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16 March 2024

Optimism & Change: Sexuality, Climate & Engineering.

Tag(s): History, Languages & Culture, Technology, Current Affairs
I recently attended the Tacitus Lecture, a large-scale event organised by the Worshipful Company of World Traders and held in the Guildhall. This was the 37th iteration of this event and the speaker was the very distinguished former Group Chief Executive of BP, John Browne, now the Lord Browne of Madingley. Working across the energy sector for nearly five decades, John Brown has had a prolific career, bridging the gap between science and technology, and investment and infrastructure. Browne joined BP in 1966, becoming the company's Group Chief Executive in 1995, During his 12-year tenure, Browne led the energy giant through a period of significant growth and transformation, shaping how BP - and the industry - addressed climate change.

In July 2021, Lord Brown founded Beyond Net Zero, a climate growth equity venture established in partnership with General Atlantic. The organisation combines General Atlantic's global platform with leaders and advisors across financial, Industrial and climate sectors, with the aim to support high-growth businesses that have the potential to combat climate change at scale.

The John Brown Charitable Trust (JBCT) supports causes associated with Lord Browne's life as an engineer, businessman, patron of the arts, and son of a Holocaust survivor. Over the last two decades, the JBCT has distributed more than £3 million in funds, including to the Holocaust Educational Trust, the Royal Academy of Engineering, just like us, Stanford Business School, paintings in hospitals, and the Royal Opera House.

Lord Browne is currently Chairman of maritime predictive intelligence company, Windward, and chairman of Spark Cognition, an AI tech company. He is also chairman of the Queen Elizabeth Prize for Engineering, the Francis Crick Institute, and the Courtauld Institute of Art. Browne was knighted in 1998 and made a life peer in 2001. From 2010 to 2015 he served as the UK government's lead Non-Executive Director.

Lord Browne opened his lecture by telling us about his mother Paula who had survived Auschwitz. This experience had taught her that nothing good comes from being pessimistic. Instead you needed to always believe that the best is yet to come. She had instilled this philosophy in him so strongly that he had indeed adopted an optimistic attitude throughout his life. However, he fully recognised that for many people the world is getting much worse with great uncertainty. The experience of the pandemic, increasing military conflicts, the threats of climate change, the rise of populism, the cost of living crisis, and perhaps other issues on a local level.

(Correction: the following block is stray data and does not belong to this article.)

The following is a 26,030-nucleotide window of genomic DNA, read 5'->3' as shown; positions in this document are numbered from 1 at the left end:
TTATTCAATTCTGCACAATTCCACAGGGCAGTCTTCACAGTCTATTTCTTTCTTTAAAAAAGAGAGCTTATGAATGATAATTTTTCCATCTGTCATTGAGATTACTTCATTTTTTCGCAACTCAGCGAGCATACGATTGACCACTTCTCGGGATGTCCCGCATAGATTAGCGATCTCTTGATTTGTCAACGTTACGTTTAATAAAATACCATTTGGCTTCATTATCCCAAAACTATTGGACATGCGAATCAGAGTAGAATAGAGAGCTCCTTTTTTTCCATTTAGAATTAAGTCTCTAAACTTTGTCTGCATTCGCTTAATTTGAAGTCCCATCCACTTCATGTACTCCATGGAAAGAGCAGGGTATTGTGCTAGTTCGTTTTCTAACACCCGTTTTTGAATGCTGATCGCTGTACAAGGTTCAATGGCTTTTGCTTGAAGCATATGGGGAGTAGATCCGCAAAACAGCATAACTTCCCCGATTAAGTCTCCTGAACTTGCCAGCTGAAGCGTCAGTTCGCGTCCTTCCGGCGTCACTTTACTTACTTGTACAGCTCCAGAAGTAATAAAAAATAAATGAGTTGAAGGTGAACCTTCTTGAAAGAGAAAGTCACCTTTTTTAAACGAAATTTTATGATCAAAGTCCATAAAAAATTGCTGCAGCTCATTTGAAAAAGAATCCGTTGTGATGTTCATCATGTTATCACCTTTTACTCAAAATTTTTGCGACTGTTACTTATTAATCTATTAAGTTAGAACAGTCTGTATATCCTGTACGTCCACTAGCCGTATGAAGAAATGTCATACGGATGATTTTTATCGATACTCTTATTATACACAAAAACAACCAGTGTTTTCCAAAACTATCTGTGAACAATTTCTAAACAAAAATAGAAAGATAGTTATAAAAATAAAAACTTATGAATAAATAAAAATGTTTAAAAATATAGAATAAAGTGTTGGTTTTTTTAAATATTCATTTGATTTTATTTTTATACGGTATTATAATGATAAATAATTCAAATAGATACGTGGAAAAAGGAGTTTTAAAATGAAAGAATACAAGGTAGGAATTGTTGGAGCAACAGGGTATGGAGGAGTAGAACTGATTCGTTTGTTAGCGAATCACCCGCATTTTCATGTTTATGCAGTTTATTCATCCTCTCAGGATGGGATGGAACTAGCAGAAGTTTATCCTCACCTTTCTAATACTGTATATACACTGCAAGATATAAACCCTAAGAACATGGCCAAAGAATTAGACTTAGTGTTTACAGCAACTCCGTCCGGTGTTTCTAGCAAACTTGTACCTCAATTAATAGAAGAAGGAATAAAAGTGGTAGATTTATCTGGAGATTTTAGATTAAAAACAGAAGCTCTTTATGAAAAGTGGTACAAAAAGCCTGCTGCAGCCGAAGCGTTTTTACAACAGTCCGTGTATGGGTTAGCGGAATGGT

The antidote to these problems is effective policies. But populism and the media have derailed these policies. An all-prevailing mood seems to be that we are in chaos at this time. Browne referred to the Swedish Doctor and renowned public educator Hans Rosling, who wrote a marvellous book called Factfulness that shows the degree to which humanity has progressed, but also that the majority of people do not recognise this because of bias and misinformation. I blogged about this book just over a year ago and I rate it as one of the best books I have ever read.[i]

The three subjects that Lord Browne wanted to cover in his lecture are in the title: Sexuality, Climate and Engineering. He actually took them in reverse of that order, starting with engineering. As an engineer he wanted to look at the pace of change. He also wanted to question whether the climate Inferno is too great for us to deal with. And as an openly gay man he wanted to question whether diversity has gone too far.

John Browne was born in 1948. Since then Flu vaccines have been discovered that have largely eradicated the mortality of the disease. In 1990 one in ten would die of it. That is now down to one in 25. The average life expectancy has increased by 25 years since 1950. 75 years ago, more than 50% of the world lived in extreme poverty. That is now down to just one in 10. Literacy has risen hugely across the world up to 86%. And Lord Browne attributes these successes to the contribution made by engineers. Science and Engineering can solve many of the problems we face. As an example many famous people who succeeded in changing attitudes for the better like Martin Luther King needed engineering in order to get their message across through microphones and radio and later television and now the Internet. Lord Browne is excited about the promise of Artificial Intelligence. We need new forms of energy. And we must not slow the pace of innovation. The precautionary principle is not the answer.